Permit me to start with a backstory. Way back in 1990, writer-director Deepak Shivdasani had introduced Nagma opposite Salman Khan in Baaghi: A Rebel for Love. Indeed, it was Shivdasani’s career-best work and a major hit.
Subsequently, he gonged a hit with Julie some 13 years ago, featuring Neha Dhupia who welcomed its success with the tangy statement, “Only sex and Shah Rukh Khan sell.” Is that quote still en vogue? Debatable.
Now to cut to the sexywaala chase. Shivdasani is back with Julie 2, clearly meant to be an entirely-unrelated sequel as well as a wink-wink-nudge-nudge slice of erotica. A hem and a haw, the second parter appears to be an unauthorised, faux biopic partly sourced from the many ups and as many downs in the life and career stretch of the now-retired from the movie studio whirligig Nagmaji. Whee.
Hence, the heroine (Raai Laxmi) is endowed with a killer instinct. Ahem, she doesn’t want to be a star, she must be a superstar. On attaining ishtardom at the age of 25, she has no compunctions about announcing that she was a ‘naajaayaz aulad’ (illegititmate child). And she’s uber cool about engaging in an affair with a south Indian actor – shades of R. Sarathkumar enacted by Ravi Kissan with as much relish as he would dig into an extra-spicy platter of farsaan.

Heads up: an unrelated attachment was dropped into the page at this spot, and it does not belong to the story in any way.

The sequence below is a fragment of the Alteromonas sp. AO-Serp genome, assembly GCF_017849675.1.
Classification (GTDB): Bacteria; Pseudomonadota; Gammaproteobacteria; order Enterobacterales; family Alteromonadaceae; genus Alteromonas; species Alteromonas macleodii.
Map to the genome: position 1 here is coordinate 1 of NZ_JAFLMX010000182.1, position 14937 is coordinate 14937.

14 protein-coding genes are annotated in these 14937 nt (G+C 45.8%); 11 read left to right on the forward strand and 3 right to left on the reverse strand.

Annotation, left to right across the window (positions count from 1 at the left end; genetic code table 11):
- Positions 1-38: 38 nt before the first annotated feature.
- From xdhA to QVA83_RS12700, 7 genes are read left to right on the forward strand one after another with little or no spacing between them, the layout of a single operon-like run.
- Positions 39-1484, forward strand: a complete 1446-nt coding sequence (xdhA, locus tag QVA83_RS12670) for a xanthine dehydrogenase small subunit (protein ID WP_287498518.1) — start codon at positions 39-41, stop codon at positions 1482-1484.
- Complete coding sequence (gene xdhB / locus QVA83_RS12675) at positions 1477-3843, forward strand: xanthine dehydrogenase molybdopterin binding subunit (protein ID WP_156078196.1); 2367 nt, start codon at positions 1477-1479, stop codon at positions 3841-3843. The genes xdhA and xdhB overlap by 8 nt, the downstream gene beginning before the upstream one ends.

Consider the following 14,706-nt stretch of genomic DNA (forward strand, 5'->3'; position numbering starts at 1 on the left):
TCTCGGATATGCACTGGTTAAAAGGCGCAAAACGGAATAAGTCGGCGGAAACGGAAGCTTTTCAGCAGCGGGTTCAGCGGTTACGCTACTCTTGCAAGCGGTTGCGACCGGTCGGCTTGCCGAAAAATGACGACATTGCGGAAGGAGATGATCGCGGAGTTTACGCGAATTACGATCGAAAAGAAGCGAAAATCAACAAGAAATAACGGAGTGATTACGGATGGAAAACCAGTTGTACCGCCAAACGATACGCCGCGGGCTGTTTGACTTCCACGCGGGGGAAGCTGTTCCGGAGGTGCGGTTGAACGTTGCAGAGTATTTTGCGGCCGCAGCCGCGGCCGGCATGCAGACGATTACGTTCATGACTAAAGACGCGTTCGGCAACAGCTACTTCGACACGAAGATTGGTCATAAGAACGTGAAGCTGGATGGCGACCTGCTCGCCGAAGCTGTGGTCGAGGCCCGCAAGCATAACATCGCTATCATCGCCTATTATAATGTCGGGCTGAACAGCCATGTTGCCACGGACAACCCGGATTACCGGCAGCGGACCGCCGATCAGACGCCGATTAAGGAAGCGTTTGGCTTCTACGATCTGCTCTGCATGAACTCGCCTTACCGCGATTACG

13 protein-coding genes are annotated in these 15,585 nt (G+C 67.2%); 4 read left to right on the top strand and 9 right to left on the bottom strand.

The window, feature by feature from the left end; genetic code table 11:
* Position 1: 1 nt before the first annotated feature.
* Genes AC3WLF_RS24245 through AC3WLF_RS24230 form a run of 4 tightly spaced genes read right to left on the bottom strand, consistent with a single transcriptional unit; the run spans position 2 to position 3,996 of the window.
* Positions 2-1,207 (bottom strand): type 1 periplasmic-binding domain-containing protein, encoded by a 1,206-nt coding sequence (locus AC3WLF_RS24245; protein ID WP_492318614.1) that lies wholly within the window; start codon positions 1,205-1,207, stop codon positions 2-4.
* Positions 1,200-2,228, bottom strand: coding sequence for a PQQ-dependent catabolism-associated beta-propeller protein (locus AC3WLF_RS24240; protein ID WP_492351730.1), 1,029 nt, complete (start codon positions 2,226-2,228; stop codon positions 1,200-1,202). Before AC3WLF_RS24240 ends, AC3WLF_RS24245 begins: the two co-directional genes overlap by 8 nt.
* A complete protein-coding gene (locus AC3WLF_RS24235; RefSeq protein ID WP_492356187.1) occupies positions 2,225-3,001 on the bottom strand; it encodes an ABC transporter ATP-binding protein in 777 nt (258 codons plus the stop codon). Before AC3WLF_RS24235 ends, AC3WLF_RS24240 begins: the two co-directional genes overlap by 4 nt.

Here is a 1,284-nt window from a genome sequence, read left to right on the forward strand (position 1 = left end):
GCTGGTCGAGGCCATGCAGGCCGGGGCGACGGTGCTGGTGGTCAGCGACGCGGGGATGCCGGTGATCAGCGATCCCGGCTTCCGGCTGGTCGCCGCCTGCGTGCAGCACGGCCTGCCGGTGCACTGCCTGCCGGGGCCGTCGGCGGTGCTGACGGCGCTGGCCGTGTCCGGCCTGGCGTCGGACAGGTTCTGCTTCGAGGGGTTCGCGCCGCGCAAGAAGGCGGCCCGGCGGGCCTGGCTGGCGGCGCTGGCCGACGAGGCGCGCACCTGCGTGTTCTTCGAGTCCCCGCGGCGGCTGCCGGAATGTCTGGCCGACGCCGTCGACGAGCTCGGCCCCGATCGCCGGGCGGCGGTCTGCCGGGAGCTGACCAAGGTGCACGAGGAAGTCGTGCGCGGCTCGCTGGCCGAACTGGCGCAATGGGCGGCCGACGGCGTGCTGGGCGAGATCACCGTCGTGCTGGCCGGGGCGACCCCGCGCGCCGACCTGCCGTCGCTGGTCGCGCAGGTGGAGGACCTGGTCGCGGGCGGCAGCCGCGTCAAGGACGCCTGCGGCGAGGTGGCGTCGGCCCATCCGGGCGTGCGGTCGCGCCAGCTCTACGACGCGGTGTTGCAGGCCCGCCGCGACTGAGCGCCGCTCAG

And there’s the link-up and break-up with a topnotch cricketer, harking back to Nji’s romance gone sour with Saurav Ganguly. Reportedly so, check out the Internet guys if you must.Anyway in the year of the exposes of Harvey Weinstein, Kevin Spacey and more, the behind-the-sins look at Bollywood, would seem to have an unplanned relevance. Does it? Don’t even ask. The screenplay or whatever there is of it, is a drizzle of melodramatic cliches, those casting ouch rites, body display ops, a conspiracy theory of sorts and threats of an acid attack.
And for the icing on the duh doughnut, check out the dialogue on the lines, “Yahan sirf body chalta hai, sirf garma garam body” and “Yahan star banne ka hai toh caaampromize karne ka.” Wazzat! Granted, that beyond worse chauvinistic gobbledygook is heard in reality, but to talk about body shaming in a drool-drool, titillating way? Not done, please.The Bollywood stereotypes of financiers/producers and boudoir mates are caricatured hideously. As for the victimised Julie, she just isn’t empathetic enough. No shades, no nuances.To her credit, Raai Laxmi who has featured in several south Indian films, strives to maintain her poise professionally. Whatever inspired her to make her debut in Bollywood with J2, is beyond my comprehension.
By the way, if you feel you’ve heard and seen all this before in Madhur Bhandarkar’s Heroine (2012), which also leaned on the side of sensationalism, you’d be spot-on. Only Kareena Kapoor didn’t parachute in and out of itsy-bitsy wardrobe (not excessively anyway).
Oddly, Julie 2 was described as ‘clean-cut’ by Pahlaj Nihalani, the former chairman of the Central Board of Film Certification. From which angle sir?
Unsolicited suggestion: stay in bed.